Support

CS Support

You can contact support by email at  support AT cs DOT usfca DOT edu
Make sure to CC support in all your subsequent replies!

System Administrators
Julien Dubeau, Harney Science Center 539
Alex Fedosov, Harney Science Center 539

Hours: Monday-Friday 10:00 am - 6:00 pm



Frequently Asked Questions

Accounts

Lab Machines

Other




Q: I am a new student. How do I get an account?
A: If you enroll in a CS course, an account will be created for you automatically. Note that the CS account is separate from your main USF account -- the regular USF accounts do not work on CS machines. If you have not yet registered, but need to use your account in a CS class, e-mail support AT cs DOT usfca DOT edu or visit the CS Systems Administrators in HR 539 or HR 544.

Q: Which machines can I login to?
A: As a CS student, you can make use of any machine in the following labs: Harney 235 (Kudlick classroom) or Harney 530 (PC Lab).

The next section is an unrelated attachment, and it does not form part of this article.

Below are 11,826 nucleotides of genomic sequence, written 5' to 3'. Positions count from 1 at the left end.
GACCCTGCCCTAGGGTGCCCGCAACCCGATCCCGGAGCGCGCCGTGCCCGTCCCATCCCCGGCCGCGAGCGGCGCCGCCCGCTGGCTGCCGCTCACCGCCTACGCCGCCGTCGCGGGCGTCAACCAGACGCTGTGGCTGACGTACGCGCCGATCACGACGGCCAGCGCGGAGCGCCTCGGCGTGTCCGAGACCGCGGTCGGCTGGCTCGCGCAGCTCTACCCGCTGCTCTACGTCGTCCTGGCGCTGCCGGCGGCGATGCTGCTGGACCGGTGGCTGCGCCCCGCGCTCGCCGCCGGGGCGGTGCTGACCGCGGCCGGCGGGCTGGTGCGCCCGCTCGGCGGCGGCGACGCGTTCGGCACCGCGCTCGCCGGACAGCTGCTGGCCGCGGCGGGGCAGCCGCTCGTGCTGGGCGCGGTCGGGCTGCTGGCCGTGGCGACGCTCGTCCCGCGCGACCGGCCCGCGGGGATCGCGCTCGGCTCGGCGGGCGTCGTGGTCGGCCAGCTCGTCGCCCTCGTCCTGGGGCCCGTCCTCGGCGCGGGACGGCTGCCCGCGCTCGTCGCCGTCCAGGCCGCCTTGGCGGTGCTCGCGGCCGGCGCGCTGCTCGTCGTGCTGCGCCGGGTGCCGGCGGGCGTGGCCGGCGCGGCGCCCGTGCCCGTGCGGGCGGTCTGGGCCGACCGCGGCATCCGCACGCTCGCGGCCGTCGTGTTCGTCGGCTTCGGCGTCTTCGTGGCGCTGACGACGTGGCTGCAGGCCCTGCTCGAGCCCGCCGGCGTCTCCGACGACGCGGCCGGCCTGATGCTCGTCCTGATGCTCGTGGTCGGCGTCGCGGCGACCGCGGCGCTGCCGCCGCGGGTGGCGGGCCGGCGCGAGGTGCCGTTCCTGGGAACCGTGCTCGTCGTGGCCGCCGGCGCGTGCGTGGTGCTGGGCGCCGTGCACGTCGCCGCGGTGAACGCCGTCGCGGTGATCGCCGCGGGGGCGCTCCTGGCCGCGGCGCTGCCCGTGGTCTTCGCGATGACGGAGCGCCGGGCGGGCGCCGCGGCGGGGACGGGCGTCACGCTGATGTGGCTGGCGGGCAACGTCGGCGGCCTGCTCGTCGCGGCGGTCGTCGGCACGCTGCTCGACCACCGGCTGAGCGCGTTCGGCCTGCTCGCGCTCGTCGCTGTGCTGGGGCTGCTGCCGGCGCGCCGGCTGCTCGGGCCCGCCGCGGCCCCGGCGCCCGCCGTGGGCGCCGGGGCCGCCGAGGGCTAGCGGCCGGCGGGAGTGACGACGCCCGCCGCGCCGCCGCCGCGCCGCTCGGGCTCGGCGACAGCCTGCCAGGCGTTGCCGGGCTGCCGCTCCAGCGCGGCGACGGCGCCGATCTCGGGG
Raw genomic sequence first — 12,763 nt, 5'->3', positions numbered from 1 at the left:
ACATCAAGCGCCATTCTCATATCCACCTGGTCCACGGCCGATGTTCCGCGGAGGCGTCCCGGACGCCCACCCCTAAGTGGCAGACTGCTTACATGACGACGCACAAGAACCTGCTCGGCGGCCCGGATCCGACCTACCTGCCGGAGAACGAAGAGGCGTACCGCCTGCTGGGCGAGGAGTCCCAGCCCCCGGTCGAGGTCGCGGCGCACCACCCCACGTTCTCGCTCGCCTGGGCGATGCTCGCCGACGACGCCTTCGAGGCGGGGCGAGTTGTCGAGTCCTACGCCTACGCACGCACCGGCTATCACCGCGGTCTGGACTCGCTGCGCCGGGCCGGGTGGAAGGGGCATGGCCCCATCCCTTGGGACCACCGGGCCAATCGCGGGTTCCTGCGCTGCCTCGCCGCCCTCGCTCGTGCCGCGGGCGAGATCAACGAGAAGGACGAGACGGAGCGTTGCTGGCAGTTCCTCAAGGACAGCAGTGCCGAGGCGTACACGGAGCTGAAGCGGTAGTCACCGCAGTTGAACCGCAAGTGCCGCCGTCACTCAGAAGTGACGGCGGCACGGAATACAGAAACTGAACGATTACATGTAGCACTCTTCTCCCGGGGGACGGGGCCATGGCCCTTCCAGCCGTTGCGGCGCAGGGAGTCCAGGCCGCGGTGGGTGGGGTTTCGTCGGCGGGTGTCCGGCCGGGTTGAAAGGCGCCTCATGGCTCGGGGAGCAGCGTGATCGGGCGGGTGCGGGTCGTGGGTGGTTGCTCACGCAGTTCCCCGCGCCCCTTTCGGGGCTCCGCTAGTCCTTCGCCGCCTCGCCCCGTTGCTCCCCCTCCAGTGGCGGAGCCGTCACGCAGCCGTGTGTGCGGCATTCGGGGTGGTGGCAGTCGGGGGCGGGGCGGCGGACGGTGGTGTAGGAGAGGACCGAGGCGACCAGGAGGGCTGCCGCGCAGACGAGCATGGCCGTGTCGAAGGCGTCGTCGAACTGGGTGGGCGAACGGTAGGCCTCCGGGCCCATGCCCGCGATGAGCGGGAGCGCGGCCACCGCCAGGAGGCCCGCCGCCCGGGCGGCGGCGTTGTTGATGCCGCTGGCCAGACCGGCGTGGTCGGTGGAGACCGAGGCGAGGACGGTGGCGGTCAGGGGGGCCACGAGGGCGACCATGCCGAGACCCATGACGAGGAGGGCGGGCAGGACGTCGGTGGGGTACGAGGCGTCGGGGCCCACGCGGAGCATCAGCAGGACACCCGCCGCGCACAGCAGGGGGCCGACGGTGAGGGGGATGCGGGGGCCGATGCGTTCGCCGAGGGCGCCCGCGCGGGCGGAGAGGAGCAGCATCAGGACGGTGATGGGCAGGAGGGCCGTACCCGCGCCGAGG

Q: I was able to log in earlier but now I can't login anymore!
A: In 99% of the cases, this is due to your account being over quota. (i.e. you are using up too much disk space or you have too many files.) Even though you cannot login in GUI mode, you can still login in text mode (or using ssh) and delete files. Boot into Linux, press CTRL-ALT-F1, and type in your user name and password. (Or ssh into stargate .) If you are able to get in, type " quota -s " and press ENTER. Check your stats. If you are indeed over quota, delete some files and try logging in normally. If you are still unable to login in text mode, or your quota is fine, please contact support staff for help.